Date of Award


Document Type



Santa Clara : Santa Clara University, 2023.

Degree Name

Licentiate in Sacred Theology (STL)


Léocadie Lushombo


Gold mining in the Western Region of Ghana poses a major dilemma. On the one hand, it serves as a great source of revenue for the region and the country at large. It also provides employment for millions of people. On the other hand, indiscriminate gold mining methods destroy ecological resources like land, water, and air, as well as the quality of life of people in the region. Consequently, the negative impacts of these environmentally hostile practices challenge us to re-evaluate our relationship with the environment. It is a call not to see the environment and its resources as something to be exploited for selfish benefits. Rather, it is an invitation to cultivate a relationship of responsibility toward the environment. Therefore, we have a duty to be stewards of the whole of God’s creation by fostering care for the environment in the Western Region.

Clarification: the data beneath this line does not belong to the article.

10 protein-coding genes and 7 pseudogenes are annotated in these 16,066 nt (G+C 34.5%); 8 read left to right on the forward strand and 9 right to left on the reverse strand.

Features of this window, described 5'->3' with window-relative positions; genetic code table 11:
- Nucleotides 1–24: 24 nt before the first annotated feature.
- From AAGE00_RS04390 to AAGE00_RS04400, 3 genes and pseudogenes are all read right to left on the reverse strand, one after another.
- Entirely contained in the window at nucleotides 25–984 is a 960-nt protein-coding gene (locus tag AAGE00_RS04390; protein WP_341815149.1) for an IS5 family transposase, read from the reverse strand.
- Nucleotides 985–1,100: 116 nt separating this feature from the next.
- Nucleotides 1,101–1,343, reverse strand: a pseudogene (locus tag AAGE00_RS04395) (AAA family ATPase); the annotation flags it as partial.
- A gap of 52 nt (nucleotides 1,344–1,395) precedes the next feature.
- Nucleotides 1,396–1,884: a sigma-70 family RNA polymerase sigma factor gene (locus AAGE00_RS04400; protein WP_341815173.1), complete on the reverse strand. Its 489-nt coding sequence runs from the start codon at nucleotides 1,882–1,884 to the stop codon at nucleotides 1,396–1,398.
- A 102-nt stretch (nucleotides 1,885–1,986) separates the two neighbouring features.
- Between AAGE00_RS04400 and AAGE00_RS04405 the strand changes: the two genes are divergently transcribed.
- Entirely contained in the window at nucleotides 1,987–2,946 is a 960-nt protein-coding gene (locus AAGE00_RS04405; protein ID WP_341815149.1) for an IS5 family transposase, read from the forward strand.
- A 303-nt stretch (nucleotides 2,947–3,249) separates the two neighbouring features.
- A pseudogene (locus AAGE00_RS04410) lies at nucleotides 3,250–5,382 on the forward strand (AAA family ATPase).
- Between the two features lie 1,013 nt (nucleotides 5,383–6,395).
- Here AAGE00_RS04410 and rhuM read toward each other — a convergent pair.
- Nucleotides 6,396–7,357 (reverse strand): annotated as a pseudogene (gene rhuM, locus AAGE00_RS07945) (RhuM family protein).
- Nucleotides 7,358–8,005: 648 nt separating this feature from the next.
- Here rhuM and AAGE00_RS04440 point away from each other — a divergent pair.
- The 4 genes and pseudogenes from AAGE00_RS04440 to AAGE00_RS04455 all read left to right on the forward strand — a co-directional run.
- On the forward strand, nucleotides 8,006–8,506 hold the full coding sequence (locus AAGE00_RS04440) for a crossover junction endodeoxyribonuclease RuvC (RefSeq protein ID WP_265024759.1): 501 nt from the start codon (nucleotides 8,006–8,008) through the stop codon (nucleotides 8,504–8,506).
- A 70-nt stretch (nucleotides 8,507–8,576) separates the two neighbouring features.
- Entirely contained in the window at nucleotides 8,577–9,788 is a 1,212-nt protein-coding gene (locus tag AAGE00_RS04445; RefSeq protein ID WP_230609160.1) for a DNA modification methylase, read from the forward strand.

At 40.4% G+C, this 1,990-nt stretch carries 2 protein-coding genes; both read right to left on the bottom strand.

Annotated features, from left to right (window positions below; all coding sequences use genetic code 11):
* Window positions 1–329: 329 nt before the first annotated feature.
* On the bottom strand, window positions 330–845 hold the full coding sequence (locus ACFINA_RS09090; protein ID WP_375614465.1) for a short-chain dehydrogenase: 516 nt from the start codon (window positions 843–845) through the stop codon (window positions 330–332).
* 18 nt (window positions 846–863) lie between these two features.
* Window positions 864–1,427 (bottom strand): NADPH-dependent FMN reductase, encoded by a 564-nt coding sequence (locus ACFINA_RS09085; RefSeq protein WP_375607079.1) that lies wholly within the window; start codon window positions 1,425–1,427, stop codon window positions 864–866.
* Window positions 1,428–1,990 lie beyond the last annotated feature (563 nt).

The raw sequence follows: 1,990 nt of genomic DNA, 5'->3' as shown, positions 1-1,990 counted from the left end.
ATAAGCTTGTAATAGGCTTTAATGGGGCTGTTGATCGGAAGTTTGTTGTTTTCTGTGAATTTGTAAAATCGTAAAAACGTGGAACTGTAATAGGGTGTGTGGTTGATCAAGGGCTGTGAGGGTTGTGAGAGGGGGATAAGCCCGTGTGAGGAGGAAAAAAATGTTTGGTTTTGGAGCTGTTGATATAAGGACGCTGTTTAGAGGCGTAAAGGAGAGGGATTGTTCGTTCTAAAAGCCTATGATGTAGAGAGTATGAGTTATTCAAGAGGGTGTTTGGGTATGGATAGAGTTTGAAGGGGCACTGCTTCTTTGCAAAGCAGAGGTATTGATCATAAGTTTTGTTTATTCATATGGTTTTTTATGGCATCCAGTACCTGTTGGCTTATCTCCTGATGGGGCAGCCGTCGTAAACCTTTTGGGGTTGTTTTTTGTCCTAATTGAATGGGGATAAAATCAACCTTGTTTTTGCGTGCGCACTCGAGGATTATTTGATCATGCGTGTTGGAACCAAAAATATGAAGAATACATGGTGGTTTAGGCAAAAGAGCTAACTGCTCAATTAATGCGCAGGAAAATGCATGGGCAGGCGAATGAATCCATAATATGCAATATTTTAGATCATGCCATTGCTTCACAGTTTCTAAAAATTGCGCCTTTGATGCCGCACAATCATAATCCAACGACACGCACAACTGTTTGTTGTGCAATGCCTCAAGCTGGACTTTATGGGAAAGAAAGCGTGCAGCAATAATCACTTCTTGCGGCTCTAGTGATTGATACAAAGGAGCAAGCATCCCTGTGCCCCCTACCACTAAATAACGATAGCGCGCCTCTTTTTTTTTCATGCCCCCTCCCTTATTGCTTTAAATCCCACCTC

My main argument in this thesis is that some gold mining methods employed in the Western Region, such as using toxic chemicals like mercury and cyanide, which destroy the environment, are an undeniable case of ecological sin. As such, there is a need for ecological conversion to reverse the situation. I argue further that African ecological spirituality offers the resources needed for ecological conversion. The values of abundant life, community, and interconnectedness of creation which are key components of African ecological spirituality, are powerful tools for caring for the environment.

The exemplarist approach to virtue demonstrates how real-life people influence others through their life and examples to become role models. I use this approach to show how we can all be inspired to become stewards of the environment by interiorizing the values of African ecological spirituality.

Available for download on Saturday, August 09, 2025